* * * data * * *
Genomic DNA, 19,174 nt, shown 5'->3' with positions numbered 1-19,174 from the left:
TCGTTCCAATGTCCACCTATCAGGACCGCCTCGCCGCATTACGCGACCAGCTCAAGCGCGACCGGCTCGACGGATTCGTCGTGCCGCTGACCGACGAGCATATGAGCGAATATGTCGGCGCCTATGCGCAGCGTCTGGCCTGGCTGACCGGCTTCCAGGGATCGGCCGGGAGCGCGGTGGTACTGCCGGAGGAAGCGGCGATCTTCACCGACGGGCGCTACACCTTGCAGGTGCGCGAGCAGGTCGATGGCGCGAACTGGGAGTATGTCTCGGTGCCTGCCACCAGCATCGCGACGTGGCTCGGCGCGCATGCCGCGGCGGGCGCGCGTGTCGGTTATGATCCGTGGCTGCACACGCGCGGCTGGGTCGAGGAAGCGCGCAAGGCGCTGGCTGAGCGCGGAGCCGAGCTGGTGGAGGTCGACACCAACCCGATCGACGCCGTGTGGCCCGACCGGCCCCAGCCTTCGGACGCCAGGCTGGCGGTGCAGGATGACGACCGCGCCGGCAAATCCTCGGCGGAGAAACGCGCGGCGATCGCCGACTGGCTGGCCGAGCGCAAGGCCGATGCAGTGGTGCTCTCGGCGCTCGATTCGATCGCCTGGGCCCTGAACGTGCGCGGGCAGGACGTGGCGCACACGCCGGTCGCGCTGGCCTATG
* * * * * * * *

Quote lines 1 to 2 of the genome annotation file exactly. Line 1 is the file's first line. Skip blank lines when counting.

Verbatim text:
Genomic DNA, 19,174 nt, shown 5'->3' with positions numbered 1-19,174 from the left:
TCGTTCCAATGTCCACCTATCAGGACCGCCTCGCCGCATTACGCGACCAGCTCAAGCGCGACCGGCTCGACGGATTCGTCGTGCCGCTGACCGACGAGCATATGAGCGAATATGTCGGCGCCTATGCGCAGCGTCTGGCCTGGCTGACCGGCTTCCAGGGATCGGCCGGGAGCGCGGTGGTACTGCCGGAGGAAGCGGCGATCTTCACCGACGGGCGCTACACCTTGCAGGTGCGCGAGCAGGTCGATGGCGCGAACTGGGAGTATGTCTCGGTGCCTGCCACCAGCATCGCGACGTGGCTCGGCGCGCATGCCGCGGCGGGCGCGCGTGTCGGTTATGATCCGTGGCTGCACACGCGCGGCTGGGTCGAGGAAGCGCGCAAGGCGCTGGCTGAGCGCGGAGCCGAGCTGGTGGAGGTCGACACCAACCCGATCGACGCCGTGTGGCCCGACCGGCCCCAGCCTTCGGACGCCAGGCTGGCGGTGCAGGATGACGACCGCGCCGGCAAATCCTCGGCGGAGAAACGCGCGGCGATCGCCGACTGGCTGGCCGAGCGCAAGGCCGATGCAGTGGTGCTCTCGGCGCTCGATTCGATCGCCTGGGCCCTGAACGTGCGCGGGCAGGACGTGGCGCACACGCCGGTCGCGCTGGCCTATG